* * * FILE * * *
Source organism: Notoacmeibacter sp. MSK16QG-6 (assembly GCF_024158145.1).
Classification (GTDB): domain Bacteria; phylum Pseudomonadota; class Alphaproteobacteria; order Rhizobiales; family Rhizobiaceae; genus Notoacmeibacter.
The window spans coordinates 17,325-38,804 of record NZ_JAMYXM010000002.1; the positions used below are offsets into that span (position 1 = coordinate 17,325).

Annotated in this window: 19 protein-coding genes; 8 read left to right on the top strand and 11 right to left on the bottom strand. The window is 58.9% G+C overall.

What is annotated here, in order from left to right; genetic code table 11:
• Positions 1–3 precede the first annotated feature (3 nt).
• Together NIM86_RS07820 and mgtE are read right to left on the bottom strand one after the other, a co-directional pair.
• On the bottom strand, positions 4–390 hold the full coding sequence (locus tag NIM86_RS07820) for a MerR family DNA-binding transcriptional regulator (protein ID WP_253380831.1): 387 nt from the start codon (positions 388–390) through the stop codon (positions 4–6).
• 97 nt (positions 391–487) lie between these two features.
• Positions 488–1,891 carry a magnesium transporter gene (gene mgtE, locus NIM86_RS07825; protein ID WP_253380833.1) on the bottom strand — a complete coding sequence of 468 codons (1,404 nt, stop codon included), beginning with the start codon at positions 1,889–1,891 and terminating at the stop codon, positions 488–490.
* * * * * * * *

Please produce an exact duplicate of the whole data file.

Source organism: Notoacmeibacter sp. MSK16QG-6 (assembly GCF_024158145.1).
Classification (GTDB): domain Bacteria; phylum Pseudomonadota; class Alphaproteobacteria; order Rhizobiales; family Rhizobiaceae; genus Notoacmeibacter.
The window spans coordinates 17,325-38,804 of record NZ_JAMYXM010000002.1; the positions used below are offsets into that span (position 1 = coordinate 17,325).

Annotated in this window: 19 protein-coding genes; 8 read left to right on the top strand and 11 right to left on the bottom strand. The window is 58.9% G+C overall.

What is annotated here, in order from left to right; genetic code table 11:
• Positions 1–3 precede the first annotated feature (3 nt).
• Together NIM86_RS07820 and mgtE are read right to left on the bottom strand one after the other, a co-directional pair.
• On the bottom strand, positions 4–390 hold the full coding sequence (locus tag NIM86_RS07820) for a MerR family DNA-binding transcriptional regulator (protein ID WP_253380831.1): 387 nt from the start codon (positions 388–390) through the stop codon (positions 4–6).
• 97 nt (positions 391–487) lie between these two features.
• Positions 488–1,891 carry a magnesium transporter gene (gene mgtE, locus NIM86_RS07825; protein ID WP_253380833.1) on the bottom strand — a complete coding sequence of 468 codons (1,404 nt, stop codon included), beginning with the start codon at positions 1,889–1,891 and terminating at the stop codon, positions 488–490.